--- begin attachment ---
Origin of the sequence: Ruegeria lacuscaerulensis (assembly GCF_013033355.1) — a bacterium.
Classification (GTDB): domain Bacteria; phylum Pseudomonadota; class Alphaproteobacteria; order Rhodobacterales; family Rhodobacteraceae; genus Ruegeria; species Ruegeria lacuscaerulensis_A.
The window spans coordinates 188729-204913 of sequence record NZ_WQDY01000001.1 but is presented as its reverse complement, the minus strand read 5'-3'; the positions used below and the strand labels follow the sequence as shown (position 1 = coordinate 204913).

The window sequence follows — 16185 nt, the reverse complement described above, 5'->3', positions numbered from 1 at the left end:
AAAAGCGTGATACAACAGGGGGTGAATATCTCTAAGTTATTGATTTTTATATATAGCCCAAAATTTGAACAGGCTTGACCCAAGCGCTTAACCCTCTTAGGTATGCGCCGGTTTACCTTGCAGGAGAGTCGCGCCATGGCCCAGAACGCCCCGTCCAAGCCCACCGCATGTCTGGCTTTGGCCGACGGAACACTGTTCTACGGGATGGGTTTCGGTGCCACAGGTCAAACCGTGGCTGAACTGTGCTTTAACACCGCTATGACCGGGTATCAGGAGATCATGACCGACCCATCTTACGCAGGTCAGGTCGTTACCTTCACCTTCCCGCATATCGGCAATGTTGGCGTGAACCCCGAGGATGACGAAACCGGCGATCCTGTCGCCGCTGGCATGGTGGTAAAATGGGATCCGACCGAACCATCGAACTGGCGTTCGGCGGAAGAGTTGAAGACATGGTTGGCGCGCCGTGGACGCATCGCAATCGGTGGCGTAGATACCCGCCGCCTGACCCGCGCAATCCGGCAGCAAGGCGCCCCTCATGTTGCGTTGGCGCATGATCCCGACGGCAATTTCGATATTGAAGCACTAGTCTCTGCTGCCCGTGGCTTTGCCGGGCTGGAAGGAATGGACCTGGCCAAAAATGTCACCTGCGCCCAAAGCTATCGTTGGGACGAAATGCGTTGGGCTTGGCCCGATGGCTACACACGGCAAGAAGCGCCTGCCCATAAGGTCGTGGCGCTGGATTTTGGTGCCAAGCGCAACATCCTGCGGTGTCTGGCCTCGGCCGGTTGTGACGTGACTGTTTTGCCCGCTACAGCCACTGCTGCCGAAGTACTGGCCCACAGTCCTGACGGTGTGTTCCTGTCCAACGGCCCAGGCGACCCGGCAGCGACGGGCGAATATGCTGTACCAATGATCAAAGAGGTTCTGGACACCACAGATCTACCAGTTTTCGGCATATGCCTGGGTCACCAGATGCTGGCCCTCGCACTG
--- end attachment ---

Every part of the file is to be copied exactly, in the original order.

Origin of the sequence: Ruegeria lacuscaerulensis (assembly GCF_013033355.1) — a bacterium.
Classification (GTDB): domain Bacteria; phylum Pseudomonadota; class Alphaproteobacteria; order Rhodobacterales; family Rhodobacteraceae; genus Ruegeria; species Ruegeria lacuscaerulensis_A.
The window spans coordinates 188729-204913 of sequence record NZ_WQDY01000001.1 but is presented as its reverse complement, the minus strand read 5'-3'; the positions used below and the strand labels follow the sequence as shown (position 1 = coordinate 204913).

The window sequence follows — 16185 nt, the reverse complement described above, 5'->3', positions numbered from 1 at the left end:
AAAAGCGTGATACAACAGGGGGTGAATATCTCTAAGTTATTGATTTTTATATATAGCCCAAAATTTGAACAGGCTTGACCCAAGCGCTTAACCCTCTTAGGTATGCGCCGGTTTACCTTGCAGGAGAGTCGCGCCATGGCCCAGAACGCCCCGTCCAAGCCCACCGCATGTCTGGCTTTGGCCGACGGAACACTGTTCTACGGGATGGGTTTCGGTGCCACAGGTCAAACCGTGGCTGAACTGTGCTTTAACACCGCTATGACCGGGTATCAGGAGATCATGACCGACCCATCTTACGCAGGTCAGGTCGTTACCTTCACCTTCCCGCATATCGGCAATGTTGGCGTGAACCCCGAGGATGACGAAACCGGCGATCCTGTCGCCGCTGGCATGGTGGTAAAATGGGATCCGACCGAACCATCGAACTGGCGTTCGGCGGAAGAGTTGAAGACATGGTTGGCGCGCCGTGGACGCATCGCAATCGGTGGCGTAGATACCCGCCGCCTGACCCGCGCAATCCGGCAGCAAGGCGCCCCTCATGTTGCGTTGGCGCATGATCCCGACGGCAATTTCGATATTGAAGCACTAGTCTCTGCTGCCCGTGGCTTTGCCGGGCTGGAAGGAATGGACCTGGCCAAAAATGTCACCTGCGCCCAAAGCTATCGTTGGGACGAAATGCGTTGGGCTTGGCCCGATGGCTACACACGGCAAGAAGCGCCTGCCCATAAGGTCGTGGCGCTGGATTTTGGTGCCAAGCGCAACATCCTGCGGTGTCTGGCCTCGGCCGGTTGTGACGTGACTGTTTTGCCCGCTACAGCCACTGCTGCCGAAGTACTGGCCCACAGTCCTGACGGTGTGTTCCTGTCCAACGGCCCAGGCGACCCGGCAGCGACGGGCGAATATGCTGTACCAATGATCAAAGAGGTTCTGGACACCACAGATCTACCAGTTTTCGGCATATGCCTGGGTCACCAGATGCTGGCCCTCGCACTG